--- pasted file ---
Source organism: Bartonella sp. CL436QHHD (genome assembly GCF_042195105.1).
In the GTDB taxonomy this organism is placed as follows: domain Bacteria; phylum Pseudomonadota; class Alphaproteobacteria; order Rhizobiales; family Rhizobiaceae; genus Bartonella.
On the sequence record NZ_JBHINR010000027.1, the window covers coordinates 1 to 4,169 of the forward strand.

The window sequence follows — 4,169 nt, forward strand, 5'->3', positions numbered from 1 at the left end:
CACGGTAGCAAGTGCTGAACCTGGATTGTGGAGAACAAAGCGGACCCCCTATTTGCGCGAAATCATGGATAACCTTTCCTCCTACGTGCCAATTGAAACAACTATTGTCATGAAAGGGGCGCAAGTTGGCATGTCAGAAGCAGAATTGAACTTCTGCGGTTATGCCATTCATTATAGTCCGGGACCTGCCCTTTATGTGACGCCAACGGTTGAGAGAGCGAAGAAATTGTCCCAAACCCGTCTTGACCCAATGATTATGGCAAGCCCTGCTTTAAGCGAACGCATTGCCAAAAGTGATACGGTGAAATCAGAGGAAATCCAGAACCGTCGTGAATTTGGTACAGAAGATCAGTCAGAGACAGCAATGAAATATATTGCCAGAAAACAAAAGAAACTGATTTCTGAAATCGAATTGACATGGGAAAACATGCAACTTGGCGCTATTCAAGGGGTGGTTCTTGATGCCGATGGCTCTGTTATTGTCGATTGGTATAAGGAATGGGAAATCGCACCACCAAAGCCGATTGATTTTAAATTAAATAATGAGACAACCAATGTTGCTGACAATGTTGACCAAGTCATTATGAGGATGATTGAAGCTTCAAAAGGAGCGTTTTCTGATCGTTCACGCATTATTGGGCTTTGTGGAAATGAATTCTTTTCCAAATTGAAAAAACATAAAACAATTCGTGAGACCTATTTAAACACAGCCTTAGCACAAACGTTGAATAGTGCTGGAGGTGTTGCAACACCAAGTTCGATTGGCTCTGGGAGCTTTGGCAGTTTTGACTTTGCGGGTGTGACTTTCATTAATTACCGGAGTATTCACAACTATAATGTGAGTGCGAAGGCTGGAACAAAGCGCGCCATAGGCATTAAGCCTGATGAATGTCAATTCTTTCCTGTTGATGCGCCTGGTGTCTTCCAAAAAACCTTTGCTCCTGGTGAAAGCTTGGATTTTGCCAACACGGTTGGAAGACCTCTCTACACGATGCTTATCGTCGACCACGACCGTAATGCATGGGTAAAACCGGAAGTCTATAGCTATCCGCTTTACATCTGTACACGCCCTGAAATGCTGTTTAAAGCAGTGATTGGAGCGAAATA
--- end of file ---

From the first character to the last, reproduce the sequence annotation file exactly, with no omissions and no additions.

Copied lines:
Source organism: Bartonella sp. CL436QHHD (genome assembly GCF_042195105.1).
In the GTDB taxonomy this organism is placed as follows: domain Bacteria; phylum Pseudomonadota; class Alphaproteobacteria; order Rhizobiales; family Rhizobiaceae; genus Bartonella.
On the sequence record NZ_JBHINR010000027.1, the window covers coordinates 1 to 4,169 of the forward strand.

The window sequence follows — 4,169 nt, forward strand, 5'->3', positions numbered from 1 at the left end:
CACGGTAGCAAGTGCTGAACCTGGATTGTGGAGAACAAAGCGGACCCCCTATTTGCGCGAAATCATGGATAACCTTTCCTCCTACGTGCCAATTGAAACAACTATTGTCATGAAAGGGGCGCAAGTTGGCATGTCAGAAGCAGAATTGAACTTCTGCGGTTATGCCATTCATTATAGTCCGGGACCTGCCCTTTATGTGACGCCAACGGTTGAGAGAGCGAAGAAATTGTCCCAAACCCGTCTTGACCCAATGATTATGGCAAGCCCTGCTTTAAGCGAACGCATTGCCAAAAGTGATACGGTGAAATCAGAGGAAATCCAGAACCGTCGTGAATTTGGTACAGAAGATCAGTCAGAGACAGCAATGAAATATATTGCCAGAAAACAAAAGAAACTGATTTCTGAAATCGAATTGACATGGGAAAACATGCAACTTGGCGCTATTCAAGGGGTGGTTCTTGATGCCGATGGCTCTGTTATTGTCGATTGGTATAAGGAATGGGAAATCGCACCACCAAAGCCGATTGATTTTAAATTAAATAATGAGACAACCAATGTTGCTGACAATGTTGACCAAGTCATTATGAGGATGATTGAAGCTTCAAAAGGAGCGTTTTCTGATCGTTCACGCATTATTGGGCTTTGTGGAAATGAATTCTTTTCCAAATTGAAAAAACATAAAACAATTCGTGAGACCTATTTAAACACAGCCTTAGCACAAACGTTGAATAGTGCTGGAGGTGTTGCAACACCAAGTTCGATTGGCTCTGGGAGCTTTGGCAGTTTTGACTTTGCGGGTGTGACTTTCATTAATTACCGGAGTATTCACAACTATAATGTGAGTGCGAAGGCTGGAACAAAGCGCGCCATAGGCATTAAGCCTGATGAATGTCAATTCTTTCCTGTTGATGCGCCTGGTGTCTTCCAAAAAACCTTTGCTCCTGGTGAAAGCTTGGATTTTGCCAACACGGTTGGAAGACCTCTCTACACGATGCTTATCGTCGACCACGACCGTAATGCATGGGTAAAACCGGAAGTCTATAGCTATCCGCTTTACATCTGTACACGCCCTGAAATGCTGTTTAAAGCAGTGATTGGAGCGAAATA